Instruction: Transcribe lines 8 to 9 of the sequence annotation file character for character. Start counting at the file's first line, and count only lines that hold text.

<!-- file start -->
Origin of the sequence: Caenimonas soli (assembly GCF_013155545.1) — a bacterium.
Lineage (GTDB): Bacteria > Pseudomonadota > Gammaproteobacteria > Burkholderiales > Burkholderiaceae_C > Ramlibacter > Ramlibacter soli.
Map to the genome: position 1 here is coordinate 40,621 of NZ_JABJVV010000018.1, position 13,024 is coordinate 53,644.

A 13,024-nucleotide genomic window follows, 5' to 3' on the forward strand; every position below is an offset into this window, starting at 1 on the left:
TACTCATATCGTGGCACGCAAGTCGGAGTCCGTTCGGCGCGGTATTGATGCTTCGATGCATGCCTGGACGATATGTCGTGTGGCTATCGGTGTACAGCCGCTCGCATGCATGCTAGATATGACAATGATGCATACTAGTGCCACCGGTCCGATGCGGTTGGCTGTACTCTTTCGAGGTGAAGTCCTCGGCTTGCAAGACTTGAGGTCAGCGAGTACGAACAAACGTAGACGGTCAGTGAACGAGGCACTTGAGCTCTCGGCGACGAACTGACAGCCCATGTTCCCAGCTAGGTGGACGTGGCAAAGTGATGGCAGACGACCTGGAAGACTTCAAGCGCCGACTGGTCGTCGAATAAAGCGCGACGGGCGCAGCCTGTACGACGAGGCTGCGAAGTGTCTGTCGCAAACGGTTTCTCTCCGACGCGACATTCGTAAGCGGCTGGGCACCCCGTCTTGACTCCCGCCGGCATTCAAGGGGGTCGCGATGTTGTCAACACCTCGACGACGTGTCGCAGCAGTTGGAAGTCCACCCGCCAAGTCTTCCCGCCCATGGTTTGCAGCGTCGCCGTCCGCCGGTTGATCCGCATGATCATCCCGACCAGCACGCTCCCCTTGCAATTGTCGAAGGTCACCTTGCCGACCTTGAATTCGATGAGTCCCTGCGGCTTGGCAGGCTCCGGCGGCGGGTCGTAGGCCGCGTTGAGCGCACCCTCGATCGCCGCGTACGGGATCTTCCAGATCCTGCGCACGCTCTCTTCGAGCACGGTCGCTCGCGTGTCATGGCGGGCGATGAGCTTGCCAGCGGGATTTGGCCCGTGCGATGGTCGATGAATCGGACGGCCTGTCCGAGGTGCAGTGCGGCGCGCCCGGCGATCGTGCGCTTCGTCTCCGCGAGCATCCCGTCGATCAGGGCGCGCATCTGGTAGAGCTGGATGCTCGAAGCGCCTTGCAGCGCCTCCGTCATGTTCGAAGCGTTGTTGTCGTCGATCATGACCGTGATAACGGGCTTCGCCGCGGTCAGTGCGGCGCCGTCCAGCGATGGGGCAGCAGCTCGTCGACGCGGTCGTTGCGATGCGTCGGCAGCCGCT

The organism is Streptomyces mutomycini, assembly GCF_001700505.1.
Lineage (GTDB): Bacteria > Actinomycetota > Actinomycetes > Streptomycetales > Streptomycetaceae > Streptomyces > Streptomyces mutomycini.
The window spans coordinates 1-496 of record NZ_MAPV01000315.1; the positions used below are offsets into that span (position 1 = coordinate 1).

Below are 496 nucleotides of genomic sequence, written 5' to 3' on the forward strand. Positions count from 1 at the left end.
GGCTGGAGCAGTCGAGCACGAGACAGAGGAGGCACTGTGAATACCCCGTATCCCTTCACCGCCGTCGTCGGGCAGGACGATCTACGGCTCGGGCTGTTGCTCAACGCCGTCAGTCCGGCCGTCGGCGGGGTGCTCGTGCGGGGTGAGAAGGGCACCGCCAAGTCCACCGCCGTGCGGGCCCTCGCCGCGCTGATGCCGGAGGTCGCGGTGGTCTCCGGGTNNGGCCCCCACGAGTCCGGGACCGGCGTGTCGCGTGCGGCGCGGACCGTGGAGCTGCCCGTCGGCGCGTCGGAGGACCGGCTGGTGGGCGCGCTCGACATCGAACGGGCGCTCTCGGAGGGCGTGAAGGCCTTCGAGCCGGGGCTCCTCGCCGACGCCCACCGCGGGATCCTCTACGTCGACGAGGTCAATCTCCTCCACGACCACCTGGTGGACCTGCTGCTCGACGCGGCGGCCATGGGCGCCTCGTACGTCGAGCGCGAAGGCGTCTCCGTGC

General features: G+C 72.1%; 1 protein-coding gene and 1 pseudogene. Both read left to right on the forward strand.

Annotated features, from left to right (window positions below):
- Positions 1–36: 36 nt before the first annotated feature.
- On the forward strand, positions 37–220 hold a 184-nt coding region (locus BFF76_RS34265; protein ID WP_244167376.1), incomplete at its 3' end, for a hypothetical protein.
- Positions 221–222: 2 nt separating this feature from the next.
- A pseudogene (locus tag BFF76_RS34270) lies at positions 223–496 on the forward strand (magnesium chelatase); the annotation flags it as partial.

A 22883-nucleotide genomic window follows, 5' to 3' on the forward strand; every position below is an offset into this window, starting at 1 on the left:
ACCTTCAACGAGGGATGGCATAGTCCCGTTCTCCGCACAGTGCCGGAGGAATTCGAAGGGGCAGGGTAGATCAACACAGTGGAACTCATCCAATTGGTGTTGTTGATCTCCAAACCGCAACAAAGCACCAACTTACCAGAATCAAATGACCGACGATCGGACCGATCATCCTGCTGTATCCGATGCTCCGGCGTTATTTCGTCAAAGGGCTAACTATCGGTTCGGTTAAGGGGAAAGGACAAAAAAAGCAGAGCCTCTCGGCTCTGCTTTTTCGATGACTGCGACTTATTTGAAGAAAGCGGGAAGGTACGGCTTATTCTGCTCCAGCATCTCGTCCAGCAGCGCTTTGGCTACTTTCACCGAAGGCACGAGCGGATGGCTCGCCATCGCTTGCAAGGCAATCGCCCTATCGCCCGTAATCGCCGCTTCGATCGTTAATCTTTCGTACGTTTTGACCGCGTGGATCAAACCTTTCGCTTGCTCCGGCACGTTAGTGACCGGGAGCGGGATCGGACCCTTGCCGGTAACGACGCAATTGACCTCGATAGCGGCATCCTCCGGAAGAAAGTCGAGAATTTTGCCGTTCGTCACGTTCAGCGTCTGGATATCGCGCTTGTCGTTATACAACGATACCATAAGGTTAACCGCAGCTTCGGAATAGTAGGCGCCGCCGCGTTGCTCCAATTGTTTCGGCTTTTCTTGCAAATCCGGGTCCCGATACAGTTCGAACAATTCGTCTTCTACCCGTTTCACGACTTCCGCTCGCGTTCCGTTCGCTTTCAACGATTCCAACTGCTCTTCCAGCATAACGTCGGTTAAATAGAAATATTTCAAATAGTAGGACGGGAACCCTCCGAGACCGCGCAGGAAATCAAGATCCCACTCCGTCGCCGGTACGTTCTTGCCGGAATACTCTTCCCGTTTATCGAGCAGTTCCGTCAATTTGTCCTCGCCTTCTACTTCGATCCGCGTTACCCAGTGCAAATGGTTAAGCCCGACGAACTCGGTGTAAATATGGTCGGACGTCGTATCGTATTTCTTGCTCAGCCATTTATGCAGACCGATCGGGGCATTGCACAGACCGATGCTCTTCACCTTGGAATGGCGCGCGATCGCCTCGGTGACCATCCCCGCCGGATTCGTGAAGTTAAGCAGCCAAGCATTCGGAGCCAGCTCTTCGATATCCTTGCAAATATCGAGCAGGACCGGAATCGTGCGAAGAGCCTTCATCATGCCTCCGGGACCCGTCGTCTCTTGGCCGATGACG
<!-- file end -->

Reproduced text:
The window spans coordinates 1-496 of record NZ_MAPV01000315.1; the positions used below are offsets into that span (position 1 = coordinate 1).

Below are 496 nucleotides of genomic sequence, written 5' to 3' on the forward strand. Positions count from 1 at the left end.